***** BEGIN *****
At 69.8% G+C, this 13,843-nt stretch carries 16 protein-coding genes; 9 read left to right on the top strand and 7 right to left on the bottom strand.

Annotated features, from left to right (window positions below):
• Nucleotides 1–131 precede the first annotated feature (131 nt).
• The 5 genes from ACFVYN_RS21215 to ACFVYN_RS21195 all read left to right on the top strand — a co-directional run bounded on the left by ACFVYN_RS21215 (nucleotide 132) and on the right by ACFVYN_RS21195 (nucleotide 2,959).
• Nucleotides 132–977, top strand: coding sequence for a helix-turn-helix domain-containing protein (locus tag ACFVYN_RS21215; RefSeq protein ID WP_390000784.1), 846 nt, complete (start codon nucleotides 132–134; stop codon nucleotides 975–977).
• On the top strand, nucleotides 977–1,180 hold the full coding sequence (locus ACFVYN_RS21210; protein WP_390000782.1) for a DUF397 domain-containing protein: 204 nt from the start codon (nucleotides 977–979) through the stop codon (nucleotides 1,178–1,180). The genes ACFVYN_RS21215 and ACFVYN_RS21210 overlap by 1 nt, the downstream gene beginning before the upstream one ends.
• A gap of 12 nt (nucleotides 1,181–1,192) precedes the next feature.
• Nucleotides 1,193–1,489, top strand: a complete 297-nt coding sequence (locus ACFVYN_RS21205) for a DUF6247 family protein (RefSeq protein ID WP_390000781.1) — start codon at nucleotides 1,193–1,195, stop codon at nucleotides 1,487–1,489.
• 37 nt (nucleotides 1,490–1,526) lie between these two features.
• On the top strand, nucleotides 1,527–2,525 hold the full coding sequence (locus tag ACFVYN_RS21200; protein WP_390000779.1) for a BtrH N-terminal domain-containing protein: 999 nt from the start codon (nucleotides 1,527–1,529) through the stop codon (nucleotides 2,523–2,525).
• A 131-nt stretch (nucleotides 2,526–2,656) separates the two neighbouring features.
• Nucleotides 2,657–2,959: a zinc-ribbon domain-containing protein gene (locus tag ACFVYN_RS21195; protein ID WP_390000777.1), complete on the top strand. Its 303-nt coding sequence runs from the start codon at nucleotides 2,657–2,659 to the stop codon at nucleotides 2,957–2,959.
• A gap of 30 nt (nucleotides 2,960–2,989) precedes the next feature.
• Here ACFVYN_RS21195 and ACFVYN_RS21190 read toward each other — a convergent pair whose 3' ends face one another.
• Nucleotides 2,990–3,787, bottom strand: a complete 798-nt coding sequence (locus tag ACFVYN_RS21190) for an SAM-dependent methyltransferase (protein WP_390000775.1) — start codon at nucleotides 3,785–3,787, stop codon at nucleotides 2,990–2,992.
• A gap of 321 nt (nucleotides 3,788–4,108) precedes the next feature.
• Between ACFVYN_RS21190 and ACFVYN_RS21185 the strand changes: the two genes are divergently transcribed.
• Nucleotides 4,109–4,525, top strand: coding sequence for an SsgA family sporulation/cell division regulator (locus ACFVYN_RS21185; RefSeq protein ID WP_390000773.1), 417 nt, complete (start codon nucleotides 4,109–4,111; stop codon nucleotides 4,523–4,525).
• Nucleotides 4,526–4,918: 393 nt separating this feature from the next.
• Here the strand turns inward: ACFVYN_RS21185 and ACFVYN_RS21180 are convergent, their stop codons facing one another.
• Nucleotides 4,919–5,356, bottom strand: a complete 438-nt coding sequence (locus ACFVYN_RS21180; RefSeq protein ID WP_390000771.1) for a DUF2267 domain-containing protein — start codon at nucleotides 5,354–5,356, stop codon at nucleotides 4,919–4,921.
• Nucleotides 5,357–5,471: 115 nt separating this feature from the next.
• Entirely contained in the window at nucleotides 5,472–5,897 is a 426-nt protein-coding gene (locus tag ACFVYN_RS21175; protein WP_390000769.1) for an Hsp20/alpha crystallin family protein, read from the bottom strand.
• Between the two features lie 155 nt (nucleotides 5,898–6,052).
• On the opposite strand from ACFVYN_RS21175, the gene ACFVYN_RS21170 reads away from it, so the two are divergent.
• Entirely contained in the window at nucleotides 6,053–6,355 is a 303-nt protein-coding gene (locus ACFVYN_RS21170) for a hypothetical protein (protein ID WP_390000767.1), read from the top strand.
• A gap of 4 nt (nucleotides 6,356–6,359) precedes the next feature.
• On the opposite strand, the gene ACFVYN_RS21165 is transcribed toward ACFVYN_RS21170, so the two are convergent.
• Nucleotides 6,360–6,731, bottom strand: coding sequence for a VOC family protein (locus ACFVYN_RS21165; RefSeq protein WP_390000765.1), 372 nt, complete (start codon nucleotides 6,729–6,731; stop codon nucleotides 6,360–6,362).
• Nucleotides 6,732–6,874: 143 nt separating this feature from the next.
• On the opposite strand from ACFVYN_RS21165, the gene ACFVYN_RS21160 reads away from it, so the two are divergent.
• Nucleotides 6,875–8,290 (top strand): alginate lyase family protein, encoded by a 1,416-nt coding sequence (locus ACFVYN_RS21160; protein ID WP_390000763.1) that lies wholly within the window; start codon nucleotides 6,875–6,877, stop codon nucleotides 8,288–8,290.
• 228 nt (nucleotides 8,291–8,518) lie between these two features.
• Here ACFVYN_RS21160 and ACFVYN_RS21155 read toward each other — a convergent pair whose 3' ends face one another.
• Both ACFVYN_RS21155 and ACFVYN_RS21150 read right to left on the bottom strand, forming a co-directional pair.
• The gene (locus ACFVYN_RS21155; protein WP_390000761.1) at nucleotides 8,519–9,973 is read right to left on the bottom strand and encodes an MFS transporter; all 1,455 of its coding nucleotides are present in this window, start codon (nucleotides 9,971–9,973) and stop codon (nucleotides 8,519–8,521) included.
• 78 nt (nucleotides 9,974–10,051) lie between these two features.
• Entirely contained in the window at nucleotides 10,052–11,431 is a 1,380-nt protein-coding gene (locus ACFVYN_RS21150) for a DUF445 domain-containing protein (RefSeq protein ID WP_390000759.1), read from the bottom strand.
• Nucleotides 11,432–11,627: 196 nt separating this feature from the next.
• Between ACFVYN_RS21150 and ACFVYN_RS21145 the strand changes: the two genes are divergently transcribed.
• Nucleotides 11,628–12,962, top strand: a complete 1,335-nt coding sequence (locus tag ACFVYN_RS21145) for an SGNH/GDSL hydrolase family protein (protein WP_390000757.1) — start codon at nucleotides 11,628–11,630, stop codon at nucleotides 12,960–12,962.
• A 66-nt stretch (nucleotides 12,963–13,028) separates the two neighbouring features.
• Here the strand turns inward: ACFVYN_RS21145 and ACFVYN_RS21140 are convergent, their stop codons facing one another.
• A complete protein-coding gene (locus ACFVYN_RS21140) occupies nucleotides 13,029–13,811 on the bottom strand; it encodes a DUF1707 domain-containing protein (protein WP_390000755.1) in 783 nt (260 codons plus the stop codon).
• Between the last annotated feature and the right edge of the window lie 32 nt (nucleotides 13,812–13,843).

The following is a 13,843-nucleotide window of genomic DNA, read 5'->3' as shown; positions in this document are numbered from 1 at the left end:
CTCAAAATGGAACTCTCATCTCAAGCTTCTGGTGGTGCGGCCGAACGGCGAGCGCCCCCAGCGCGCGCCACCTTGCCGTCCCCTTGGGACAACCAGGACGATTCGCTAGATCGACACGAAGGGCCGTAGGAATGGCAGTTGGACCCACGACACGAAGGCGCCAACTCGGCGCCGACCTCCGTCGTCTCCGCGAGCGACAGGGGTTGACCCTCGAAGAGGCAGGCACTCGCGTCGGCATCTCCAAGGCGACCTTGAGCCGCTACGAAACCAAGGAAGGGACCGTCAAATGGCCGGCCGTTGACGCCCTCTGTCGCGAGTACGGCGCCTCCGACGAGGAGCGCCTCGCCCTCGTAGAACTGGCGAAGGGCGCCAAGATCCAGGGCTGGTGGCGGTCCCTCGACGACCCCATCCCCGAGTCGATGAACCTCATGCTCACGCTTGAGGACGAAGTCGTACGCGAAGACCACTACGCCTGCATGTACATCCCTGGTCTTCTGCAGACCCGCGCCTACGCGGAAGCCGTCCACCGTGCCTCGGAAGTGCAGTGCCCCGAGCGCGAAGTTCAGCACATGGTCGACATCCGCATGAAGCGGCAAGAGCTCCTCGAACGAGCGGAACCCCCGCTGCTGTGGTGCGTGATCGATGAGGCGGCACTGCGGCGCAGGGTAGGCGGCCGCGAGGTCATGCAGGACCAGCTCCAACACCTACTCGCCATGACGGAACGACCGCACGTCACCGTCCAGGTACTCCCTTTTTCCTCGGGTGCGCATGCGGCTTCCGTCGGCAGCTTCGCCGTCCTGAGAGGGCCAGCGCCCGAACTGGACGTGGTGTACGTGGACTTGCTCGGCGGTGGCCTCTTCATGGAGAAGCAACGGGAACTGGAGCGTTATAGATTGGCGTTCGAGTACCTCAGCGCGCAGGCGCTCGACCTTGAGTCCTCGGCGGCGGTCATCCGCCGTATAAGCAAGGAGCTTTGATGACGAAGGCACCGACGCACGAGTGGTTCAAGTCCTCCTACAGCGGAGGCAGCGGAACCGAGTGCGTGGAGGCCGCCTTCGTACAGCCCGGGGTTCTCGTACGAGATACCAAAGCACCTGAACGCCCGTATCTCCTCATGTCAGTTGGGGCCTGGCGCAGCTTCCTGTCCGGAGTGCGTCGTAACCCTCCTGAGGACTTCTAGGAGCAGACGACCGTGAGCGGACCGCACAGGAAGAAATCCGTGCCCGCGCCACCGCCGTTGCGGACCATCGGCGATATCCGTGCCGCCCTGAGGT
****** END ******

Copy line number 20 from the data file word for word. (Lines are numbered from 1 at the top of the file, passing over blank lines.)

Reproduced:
• Here the strand turns inward: ACFVYN_RS21185 and ACFVYN_RS21180 are convergent, their stop codons facing one another.